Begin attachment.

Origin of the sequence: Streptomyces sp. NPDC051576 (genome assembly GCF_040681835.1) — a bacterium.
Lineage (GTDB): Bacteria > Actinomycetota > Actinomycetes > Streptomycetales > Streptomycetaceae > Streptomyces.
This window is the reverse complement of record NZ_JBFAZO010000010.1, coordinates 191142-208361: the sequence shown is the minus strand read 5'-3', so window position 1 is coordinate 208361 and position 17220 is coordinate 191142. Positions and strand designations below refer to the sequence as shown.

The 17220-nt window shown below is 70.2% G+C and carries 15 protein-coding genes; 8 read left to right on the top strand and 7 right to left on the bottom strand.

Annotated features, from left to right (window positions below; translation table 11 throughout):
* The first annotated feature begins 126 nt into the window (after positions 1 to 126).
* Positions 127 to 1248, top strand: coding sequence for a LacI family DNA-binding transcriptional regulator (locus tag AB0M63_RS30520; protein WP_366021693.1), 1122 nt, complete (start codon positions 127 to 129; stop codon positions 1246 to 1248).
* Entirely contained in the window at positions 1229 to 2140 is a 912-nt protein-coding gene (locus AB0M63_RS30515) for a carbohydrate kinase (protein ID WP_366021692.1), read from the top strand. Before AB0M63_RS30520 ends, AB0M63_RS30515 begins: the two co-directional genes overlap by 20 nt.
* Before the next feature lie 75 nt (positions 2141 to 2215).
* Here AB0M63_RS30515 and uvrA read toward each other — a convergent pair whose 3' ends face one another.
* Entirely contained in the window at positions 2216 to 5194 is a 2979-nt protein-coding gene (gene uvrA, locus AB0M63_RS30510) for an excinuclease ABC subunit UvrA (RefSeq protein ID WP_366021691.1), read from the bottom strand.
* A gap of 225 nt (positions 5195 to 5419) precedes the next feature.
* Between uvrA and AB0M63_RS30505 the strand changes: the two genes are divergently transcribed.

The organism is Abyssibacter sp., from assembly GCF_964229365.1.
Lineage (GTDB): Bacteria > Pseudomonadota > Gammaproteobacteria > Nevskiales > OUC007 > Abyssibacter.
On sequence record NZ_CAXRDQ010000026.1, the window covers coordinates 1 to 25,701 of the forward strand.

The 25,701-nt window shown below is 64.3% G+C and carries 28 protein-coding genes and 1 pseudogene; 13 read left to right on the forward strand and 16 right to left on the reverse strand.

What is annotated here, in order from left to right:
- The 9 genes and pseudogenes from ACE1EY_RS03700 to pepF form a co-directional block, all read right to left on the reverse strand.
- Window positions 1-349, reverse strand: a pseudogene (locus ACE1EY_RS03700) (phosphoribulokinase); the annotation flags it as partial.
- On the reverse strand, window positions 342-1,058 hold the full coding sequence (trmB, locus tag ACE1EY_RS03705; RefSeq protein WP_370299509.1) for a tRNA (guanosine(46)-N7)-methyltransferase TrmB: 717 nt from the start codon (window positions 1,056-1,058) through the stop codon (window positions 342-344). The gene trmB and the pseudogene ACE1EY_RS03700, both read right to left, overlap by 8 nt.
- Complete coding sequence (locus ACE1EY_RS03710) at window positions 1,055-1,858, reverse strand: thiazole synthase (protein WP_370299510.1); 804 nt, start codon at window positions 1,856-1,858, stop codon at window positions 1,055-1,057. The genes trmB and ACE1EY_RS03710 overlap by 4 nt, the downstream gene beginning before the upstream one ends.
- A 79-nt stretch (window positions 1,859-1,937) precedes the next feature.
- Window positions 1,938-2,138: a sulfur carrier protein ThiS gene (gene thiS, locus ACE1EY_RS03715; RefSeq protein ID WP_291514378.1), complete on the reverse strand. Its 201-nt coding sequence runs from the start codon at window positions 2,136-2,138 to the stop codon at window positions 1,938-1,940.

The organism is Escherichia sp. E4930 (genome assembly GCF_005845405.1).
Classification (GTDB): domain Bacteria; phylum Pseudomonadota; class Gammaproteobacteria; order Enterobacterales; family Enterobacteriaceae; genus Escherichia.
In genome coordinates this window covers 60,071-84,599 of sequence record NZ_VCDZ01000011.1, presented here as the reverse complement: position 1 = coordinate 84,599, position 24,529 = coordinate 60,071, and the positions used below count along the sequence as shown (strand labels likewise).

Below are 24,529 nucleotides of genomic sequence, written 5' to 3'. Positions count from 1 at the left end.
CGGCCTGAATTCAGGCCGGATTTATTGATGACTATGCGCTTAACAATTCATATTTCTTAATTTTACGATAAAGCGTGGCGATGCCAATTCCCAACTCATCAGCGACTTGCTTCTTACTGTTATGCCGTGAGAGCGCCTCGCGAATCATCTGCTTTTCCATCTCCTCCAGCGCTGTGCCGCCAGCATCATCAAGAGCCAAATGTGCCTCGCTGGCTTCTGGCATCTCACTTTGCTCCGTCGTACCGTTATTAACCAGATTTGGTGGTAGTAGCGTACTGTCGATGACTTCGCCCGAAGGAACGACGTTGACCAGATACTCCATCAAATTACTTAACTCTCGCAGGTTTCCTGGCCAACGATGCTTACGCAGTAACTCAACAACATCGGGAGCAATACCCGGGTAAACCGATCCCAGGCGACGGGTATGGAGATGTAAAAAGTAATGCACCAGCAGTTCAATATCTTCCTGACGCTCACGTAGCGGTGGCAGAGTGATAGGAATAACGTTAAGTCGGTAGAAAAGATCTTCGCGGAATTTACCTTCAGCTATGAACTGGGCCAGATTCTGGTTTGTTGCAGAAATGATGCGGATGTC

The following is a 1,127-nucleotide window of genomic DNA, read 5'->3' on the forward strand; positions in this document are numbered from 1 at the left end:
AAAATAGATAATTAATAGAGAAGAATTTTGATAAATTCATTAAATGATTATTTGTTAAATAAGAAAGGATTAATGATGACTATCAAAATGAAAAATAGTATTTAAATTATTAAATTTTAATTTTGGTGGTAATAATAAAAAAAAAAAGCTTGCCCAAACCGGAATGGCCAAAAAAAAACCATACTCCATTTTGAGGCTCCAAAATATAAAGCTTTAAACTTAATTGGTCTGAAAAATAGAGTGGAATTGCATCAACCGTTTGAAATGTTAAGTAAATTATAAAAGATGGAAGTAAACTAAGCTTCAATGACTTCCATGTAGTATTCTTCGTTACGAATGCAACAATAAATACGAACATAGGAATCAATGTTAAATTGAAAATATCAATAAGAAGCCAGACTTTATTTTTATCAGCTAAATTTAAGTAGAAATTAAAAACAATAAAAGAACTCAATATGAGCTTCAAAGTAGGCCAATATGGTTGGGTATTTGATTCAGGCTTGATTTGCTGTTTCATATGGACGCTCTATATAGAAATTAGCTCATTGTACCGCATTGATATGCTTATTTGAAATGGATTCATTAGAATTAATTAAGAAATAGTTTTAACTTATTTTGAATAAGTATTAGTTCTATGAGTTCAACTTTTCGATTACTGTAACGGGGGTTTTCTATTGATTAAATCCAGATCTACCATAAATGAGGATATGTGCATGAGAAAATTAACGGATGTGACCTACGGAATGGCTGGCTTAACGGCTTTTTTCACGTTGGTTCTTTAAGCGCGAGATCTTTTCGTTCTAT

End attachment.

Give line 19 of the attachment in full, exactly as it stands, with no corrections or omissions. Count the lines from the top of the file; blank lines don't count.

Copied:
- The 9 genes and pseudogenes from ACE1EY_RS03700 to pepF form a co-directional block, all read right to left on the reverse strand.